Although all the headlines are going to the protest signage of the more visible "Occupy Wall Street" movement, a quieter, and perhaps far more effective protest is slowly taking form. It is known as "Bank Transfer Day", and is spearheaded by a young woman named Kristen Christian. On her Facebook page, she helps people with the logistics necessary to transfer their money out of the for-profit shareholder owned big banks, and into non-profit member owned credit unions.
Kristen says she is not a credit union employee and receives no public or private donations. She describes herself as simply "a private citizen and small business owner with no affiliations to Anonymous or Occupy Wall Street." She is one of the many who object to imposition of sharply higher fees by her previous bank. The higher fees were a big bank response to the passage of the Durbin Amendment to the Dodd-Frank Act. The Federal Reserve semi-autonomous "Consumer Protection Division" issued a rule that limited debit card interchange fees to a maximum of 21¢ per transaction.
Many of the bigger banks responded by trying to create revenue elsewhere. This included reducing services and raising other fees. The cost of checking, check cards, etc. at many have been rising even as interest rates have fallen In one highly publicized example, Bank of America (BAC) created a $5 per month debit card fee that spurred a huge amount of controversy. But more practical minded people who observed the controversy were also asking themselves "why?" Why make such a fuss over the fact that Bank of America, JP Morgan Chase (JPM), and/or Wells Fargo (WFC) are raising fees? If you don't like the higher fees, there are hundreds of other banks you can use.
The big banks say that they need more revenue. Smaller banks need revenue also. They are also for-profit financial institutions, but they have been less aggressive in hiking fees. Credit unions are generally non-profit membership organizations that provide almost all the same services as banks from the standpoint of the retail customers and, if allowed, of small businesses as well. Most credit unions have not changed their fees at all. They also offer significantly higher rates for both liquid and time deposits.
Federal and most state chartered credit unions are insured by NCUA. The rules of NCUA insurance are mostly identical with those of FDIC insurance and insure up to $250,000 per account. Both insurance schemes have the backing of the full faith and credit of the United States of America, and their rules are almost identical. Aside from much lower fees and higher deposit interest rates, no federally insured credit union has used a government sponsored deposit insurance plan to offload private profits from derivatives.
Bank Transfer Day is November 5, 2011. Although the "Bank Transfer Day" campaign does not cooperate or coordinate with "Occupy Wall Street" or the "Anonymous" hackers group, in early October, those two groups decided to add their support to Kristen Christian's already-existing idea. They have piggy-backed their own "Operation Cash-Back" day on her idea, and, apparently, plan to have protesters loudly calling for people to close accounts with big banks, and open new ones at credit unions on the same day.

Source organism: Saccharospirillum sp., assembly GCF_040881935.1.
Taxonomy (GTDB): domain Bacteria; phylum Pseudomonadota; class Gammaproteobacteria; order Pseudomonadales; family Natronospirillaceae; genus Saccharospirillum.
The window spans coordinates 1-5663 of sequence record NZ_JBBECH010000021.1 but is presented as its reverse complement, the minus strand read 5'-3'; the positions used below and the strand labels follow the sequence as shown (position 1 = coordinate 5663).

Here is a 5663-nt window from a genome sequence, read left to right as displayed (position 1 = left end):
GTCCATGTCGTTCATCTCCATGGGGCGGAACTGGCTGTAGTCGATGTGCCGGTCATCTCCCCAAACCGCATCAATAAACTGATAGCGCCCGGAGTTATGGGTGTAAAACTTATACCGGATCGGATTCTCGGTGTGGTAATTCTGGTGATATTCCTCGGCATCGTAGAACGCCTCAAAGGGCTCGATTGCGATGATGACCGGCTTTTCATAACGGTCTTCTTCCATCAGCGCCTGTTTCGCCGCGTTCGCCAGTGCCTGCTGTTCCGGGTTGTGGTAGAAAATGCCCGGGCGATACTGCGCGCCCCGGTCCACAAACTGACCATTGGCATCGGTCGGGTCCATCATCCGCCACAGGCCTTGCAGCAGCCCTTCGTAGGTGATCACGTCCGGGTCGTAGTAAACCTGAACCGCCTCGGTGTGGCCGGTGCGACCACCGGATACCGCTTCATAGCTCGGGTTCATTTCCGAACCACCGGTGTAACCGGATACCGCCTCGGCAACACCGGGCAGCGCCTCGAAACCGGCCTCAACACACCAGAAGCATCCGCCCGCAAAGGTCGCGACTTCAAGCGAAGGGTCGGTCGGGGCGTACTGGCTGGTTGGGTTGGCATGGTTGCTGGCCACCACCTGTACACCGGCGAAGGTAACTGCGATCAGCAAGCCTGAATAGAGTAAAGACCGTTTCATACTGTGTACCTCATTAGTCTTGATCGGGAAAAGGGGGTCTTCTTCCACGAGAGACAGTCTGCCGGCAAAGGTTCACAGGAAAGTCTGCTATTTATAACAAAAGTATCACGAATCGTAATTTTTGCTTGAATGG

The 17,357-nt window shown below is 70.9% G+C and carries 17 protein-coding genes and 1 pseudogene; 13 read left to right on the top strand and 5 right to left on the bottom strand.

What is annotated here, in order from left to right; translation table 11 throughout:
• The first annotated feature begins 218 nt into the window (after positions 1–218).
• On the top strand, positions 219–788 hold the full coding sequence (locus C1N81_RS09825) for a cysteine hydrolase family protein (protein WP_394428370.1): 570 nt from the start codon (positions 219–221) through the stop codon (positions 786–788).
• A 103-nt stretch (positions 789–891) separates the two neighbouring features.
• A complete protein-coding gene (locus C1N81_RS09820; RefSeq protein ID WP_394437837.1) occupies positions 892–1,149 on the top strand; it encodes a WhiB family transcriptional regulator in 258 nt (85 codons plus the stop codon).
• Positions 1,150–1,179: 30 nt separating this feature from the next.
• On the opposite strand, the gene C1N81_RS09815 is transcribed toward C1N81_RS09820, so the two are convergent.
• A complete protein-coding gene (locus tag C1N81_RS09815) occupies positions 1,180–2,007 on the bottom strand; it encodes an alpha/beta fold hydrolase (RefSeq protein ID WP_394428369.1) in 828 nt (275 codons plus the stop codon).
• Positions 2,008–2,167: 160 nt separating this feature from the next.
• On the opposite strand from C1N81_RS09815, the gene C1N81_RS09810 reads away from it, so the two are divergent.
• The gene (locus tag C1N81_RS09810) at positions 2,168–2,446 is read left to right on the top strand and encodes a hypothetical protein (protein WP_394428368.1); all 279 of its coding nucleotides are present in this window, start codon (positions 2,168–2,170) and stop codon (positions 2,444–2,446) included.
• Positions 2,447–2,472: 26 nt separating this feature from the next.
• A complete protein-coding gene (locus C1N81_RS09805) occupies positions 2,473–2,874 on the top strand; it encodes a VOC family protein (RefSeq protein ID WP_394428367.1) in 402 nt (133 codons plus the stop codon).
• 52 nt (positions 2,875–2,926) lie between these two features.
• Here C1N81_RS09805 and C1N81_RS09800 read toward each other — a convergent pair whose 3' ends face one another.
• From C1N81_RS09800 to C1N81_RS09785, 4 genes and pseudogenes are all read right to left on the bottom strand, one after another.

Kristen Christian has some tools on her website that can help you locate a credit union near your home that is suitable for your needs. But, how much traction is Bank Transfer Day really going to achieve, even when combined with the piggybacking by others? Will it be enough to significantly affect the profits of big banks, like BAC, JPM, C, WFC, etc. or their stock prices?
In answering the question of whether or not a mass transfer of assets from the big banks to credit unions would cause a new Great Depression, Kristen gives us the answer to those questions as well by stating:
Even with 100,000 supporters nationwide, the major banks would stand to lose roughly $1B. For perspective, JP Morgan Chase alone received nearly twice that as a tax refund in 2010.
Even if hundreds of billions of dollars left the big internationally oriented Wall Street banks, it would have exactly the opposite effect with respect to inducing a depression. Depositor money would stop being shifted out of the USA for use in lending overseas, and FDIC insured deposits could no longer be used to underwrite trillions of dollars worth of risky derivatives at the ultimate risk of US taxpayers. Unlike money kept in international institutions, all the money kept in smaller banks and credit unions is loaned out in communities inside the USA. It would be used for prosaic things like starting new businesses, buying new cars, etc.
Smart customers, who don't like ever-increasing fees for ever-decreasing services won't be protesting in the streets. Nor will they be demanding that Congress stop big banks from raising ATM charges or imposing a $5 per month debit card fees. They will simply be voting with their feet, moving money to more "friendly" environments as is being recommended by Kristen Christian. They will be moving their money to smaller banks, and online institutions, like Charles Schwab Bank, which charge much less, pay much more interest, and are more customer friendly.
It will be interesting to see what happens on November 5th, 2011. It is not likely to cause much of a stir. Far more important will be the actions of millions of bank customers who never once heard the name "Bank Transfer Day". When they leave the party, on their own both on, before and after that date, I wouldn't want to be a big bank shareholder.